Ordination of Michael A. Martínez, S.J.

Teresa Martínez | Director of Communications
Belen Jesuit Preparatory School alumnus Michael Anthony Martínez S.J. was ordained to the priesthood on June 1, 2024, at the Our Lady of Belen Chapel in Miami. Over 700 people were in attendance at the Mass held at the campus of his alma mater.

The main celebrant and homilist was the Archbishop of Miami, the Most Reverend Thomas Wenski, concelebrated by Fr. Martin Lenk, S.J., Provincial of the Caribbean Province, and other Jesuits and priests from the Archdiocese. 

Fr. Martínez, 33, was born and raised in Miami and graduated from Belen in 2009. He graduated from Fordham University in 2013 with a Bachelor of Science in Psychology and Philosophy. Soon after, he entered the Society of Jesus and began his formation as a Jesuit in the novitiate in Santiago de los Caballeros, Dominican Republic. In 2015, he professed First Vows. Next, he continued his Jesuit formation by completing his First Studies while attending Loyola University Chicago and graduated with two Masters in Communications and Social Philosophy in 2018. After graduating, he began his Regency at Belen Jesuit, where he taught theology and worked in the current Office of Mission and Formation for two years.

“I first heard of Belen from my Jesuit grand-uncle Fr. Gerardo Freire (ordained in “Colegio de Belén” Havana in 1954), who told my mother, “I needed to attend Belen.” My own journey in Jesuit education began in the sixth grade and continued through college at Fordham University in the Bronx,” said Fr. Martínez. “I also studied abroad at the Jesuit University of San Salvador, El Salvador, in 2012, where I felt confirmed in my desire to join the Jesuits in Latin America. At the age of 22, and after many years of challenging and fruitful discernment, I entered the Society of Jesus. My Jesuit education profoundly shaped the way I saw and experienced the world and my mission in it.”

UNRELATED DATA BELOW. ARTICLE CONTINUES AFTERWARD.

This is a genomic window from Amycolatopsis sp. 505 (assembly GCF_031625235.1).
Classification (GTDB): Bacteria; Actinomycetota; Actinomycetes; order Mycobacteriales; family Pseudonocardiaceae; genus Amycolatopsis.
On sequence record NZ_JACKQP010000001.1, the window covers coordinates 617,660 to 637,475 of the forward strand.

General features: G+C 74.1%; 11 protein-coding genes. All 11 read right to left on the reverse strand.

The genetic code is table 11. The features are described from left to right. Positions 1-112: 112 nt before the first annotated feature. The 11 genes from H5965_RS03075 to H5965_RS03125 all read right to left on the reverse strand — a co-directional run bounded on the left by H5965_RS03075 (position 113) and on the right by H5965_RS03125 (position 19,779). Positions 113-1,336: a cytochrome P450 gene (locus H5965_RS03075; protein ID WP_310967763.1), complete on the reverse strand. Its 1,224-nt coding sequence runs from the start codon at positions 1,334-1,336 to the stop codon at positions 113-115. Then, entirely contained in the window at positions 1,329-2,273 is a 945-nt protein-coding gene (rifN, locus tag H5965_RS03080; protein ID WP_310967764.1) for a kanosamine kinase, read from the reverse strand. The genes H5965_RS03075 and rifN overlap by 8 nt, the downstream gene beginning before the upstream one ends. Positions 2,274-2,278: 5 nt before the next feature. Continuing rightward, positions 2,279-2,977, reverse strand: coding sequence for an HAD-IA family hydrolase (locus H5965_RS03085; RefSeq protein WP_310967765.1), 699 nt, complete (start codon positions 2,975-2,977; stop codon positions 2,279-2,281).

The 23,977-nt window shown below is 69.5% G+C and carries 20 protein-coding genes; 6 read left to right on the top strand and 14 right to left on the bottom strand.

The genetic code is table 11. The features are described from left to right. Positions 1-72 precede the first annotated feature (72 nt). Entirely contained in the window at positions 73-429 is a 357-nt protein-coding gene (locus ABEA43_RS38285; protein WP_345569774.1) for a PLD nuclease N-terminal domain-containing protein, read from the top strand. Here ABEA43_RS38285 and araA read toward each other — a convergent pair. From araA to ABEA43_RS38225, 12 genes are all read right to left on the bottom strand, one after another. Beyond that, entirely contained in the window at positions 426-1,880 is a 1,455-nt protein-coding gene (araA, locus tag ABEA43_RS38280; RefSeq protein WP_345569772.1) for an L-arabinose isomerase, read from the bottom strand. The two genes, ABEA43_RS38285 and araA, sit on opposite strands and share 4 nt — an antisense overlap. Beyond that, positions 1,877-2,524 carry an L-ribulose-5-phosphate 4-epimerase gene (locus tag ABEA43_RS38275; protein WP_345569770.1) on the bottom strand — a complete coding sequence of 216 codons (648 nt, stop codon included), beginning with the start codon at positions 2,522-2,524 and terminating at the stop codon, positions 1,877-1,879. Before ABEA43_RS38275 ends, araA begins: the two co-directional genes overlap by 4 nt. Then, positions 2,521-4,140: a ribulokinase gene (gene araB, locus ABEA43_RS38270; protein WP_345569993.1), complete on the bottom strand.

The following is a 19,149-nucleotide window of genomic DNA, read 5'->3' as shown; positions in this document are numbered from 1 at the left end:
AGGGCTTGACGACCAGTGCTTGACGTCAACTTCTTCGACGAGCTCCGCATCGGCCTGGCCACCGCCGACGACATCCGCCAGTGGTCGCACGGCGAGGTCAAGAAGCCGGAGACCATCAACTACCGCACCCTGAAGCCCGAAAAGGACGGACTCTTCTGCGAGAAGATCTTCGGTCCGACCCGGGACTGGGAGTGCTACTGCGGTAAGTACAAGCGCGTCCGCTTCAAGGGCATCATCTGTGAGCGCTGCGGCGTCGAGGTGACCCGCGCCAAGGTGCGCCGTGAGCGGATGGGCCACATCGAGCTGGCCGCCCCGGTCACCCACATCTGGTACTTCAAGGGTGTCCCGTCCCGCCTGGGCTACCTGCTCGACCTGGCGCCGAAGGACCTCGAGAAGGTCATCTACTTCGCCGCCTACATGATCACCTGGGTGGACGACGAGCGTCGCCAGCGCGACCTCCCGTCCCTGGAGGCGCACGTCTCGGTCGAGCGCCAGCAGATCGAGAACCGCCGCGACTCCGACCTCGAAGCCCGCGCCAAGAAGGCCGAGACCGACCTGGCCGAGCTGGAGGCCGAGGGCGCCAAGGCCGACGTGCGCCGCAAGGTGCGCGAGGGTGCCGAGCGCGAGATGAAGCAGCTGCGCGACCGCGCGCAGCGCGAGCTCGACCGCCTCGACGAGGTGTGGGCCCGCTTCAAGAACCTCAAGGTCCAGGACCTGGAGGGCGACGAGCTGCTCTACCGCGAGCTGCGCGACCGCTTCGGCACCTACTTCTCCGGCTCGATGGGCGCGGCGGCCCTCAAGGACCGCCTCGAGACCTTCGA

During the solemn Mass, the Archbishop ordained Martínez through the laying of hands and the prayer of ordination. All priest concelebrants also offered their prayers, symbolically passing down their priestly ministry. Fr. Guillermo “Willie” García-Tuñón, S.J., a former teacher and spiritual counselor, played a significant role in the ceremony. He guided Fr. Martínez as he vested for the first time as a priest, removing the stole of the diaconate and replacing it with the stole and chasuble of Christ’s priesthood. The stole, a symbol of being sent out to Evangelize, hangs over his neck, worn beneath the larger vestment or chasuble, a symbol of the love of the Church, which embraces and covers his entire life.
“The rite of Holy Orders is a beautiful ceremony in our Church,” said Fr. Willie. “There are many who believe, for good reason, that this beautiful chapel at the entrance of our campus is the clearest evidence of the Catholic identity of Belen Jesuit. Others believe, again with good reason, that the clearest evidence is the orthodoxy of our theology curriculum and the way it permeates every subject taught by every teacher on campus. Still, others will claim it's the retreats or Marian Sodality or devotion to Our Lady of Belen or the robust activity of Campus Ministry. If you ask me, at a time when vocations to the priesthood and religious life are so hard to come by, it is the ordination of one of our alumni that presents the greatest body of evidence. I’m very proud of Fr. Mike and look forward to witnessing his priestly ministry.”
Having served as a Deacon ministering to the people of Cuba, Fr. Martínez now takes on a new role. He returns to Havana as a priest, ready to continue his service to the people of God anywhere and everywhere he is sent. 

Click here to watch the Mass. Click here to see the photo album. Click here to read Archbishop Wenski’s homily.
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Belen Jesuit Preparatory School was founded in 1854 in Havana, Cuba by Queen Isabel II of Spain.  The task of educating students was assigned to the priests and brothers of the Society of Jesus (the Jesuits), whose teaching tradition is synonymous with academic excellence and spiritual discipline.  In 1961, the new political regime of Cuba confiscated the School property and expelled the Jesuit faculty.  The School was re-established in Miami the same year, and over the next decade, continued to grow.  Today, Belen Jesuit sits on a 30-acre site in western Dade County, only minutes away from downtown Miami.